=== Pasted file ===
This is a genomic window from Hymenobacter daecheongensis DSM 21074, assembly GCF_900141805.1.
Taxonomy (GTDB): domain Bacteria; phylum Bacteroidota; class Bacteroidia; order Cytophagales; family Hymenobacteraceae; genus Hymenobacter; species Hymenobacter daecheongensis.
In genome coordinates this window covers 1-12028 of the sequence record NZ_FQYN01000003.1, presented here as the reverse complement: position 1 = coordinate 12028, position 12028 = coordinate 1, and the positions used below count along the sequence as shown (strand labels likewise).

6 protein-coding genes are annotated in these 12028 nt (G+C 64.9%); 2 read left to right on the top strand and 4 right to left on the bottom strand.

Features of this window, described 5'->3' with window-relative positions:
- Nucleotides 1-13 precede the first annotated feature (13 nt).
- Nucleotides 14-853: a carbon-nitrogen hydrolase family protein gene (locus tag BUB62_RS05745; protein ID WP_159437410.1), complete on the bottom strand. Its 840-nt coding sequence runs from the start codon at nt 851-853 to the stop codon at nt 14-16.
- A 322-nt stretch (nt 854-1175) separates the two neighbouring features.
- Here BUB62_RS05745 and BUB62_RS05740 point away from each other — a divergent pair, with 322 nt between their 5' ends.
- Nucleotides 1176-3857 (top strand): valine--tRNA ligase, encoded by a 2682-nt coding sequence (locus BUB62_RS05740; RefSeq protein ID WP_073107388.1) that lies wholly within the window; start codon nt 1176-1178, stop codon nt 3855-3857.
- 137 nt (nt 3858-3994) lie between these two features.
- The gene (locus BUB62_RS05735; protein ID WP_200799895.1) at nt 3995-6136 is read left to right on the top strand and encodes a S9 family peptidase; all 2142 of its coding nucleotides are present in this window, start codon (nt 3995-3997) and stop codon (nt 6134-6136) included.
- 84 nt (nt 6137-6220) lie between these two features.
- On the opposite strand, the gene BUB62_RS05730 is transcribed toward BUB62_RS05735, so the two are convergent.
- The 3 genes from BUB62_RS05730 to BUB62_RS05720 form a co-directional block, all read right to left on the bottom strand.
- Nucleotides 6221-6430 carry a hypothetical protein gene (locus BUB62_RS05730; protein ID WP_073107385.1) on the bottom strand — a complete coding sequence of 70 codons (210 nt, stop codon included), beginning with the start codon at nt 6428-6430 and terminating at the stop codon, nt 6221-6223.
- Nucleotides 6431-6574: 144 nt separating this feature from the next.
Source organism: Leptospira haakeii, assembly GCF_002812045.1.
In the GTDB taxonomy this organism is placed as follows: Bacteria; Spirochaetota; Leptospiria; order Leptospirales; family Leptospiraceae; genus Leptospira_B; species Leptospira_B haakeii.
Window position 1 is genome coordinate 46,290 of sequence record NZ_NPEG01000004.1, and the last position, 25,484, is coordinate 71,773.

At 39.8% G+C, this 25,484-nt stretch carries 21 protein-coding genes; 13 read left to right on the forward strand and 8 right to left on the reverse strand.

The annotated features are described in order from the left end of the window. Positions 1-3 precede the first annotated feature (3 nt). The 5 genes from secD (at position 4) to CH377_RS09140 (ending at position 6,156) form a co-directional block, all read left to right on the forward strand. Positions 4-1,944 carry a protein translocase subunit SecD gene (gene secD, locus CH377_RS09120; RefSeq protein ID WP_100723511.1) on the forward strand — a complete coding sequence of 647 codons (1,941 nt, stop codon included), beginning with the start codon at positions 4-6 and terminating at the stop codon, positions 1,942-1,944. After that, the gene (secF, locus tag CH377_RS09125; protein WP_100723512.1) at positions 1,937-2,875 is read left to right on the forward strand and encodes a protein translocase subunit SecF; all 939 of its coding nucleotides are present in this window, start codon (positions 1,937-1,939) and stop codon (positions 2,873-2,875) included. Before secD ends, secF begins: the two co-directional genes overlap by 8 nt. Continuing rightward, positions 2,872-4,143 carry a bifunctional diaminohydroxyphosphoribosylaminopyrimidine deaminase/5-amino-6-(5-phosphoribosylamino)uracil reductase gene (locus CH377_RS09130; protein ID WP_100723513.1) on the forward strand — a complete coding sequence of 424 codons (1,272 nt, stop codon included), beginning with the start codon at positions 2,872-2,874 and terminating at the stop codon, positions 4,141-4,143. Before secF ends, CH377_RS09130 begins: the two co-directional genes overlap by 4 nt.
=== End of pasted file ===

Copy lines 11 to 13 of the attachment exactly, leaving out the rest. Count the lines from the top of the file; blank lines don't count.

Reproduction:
- 137 nt (nt 3858-3994) lie between these two features.
- The gene (locus BUB62_RS05735; protein ID WP_200799895.1) at nt 3995-6136 is read left to right on the top strand and encodes a S9 family peptidase; all 2142 of its coding nucleotides are present in this window, start codon (nt 3995-3997) and stop codon (nt 6134-6136) included.
- 84 nt (nt 6137-6220) lie between these two features.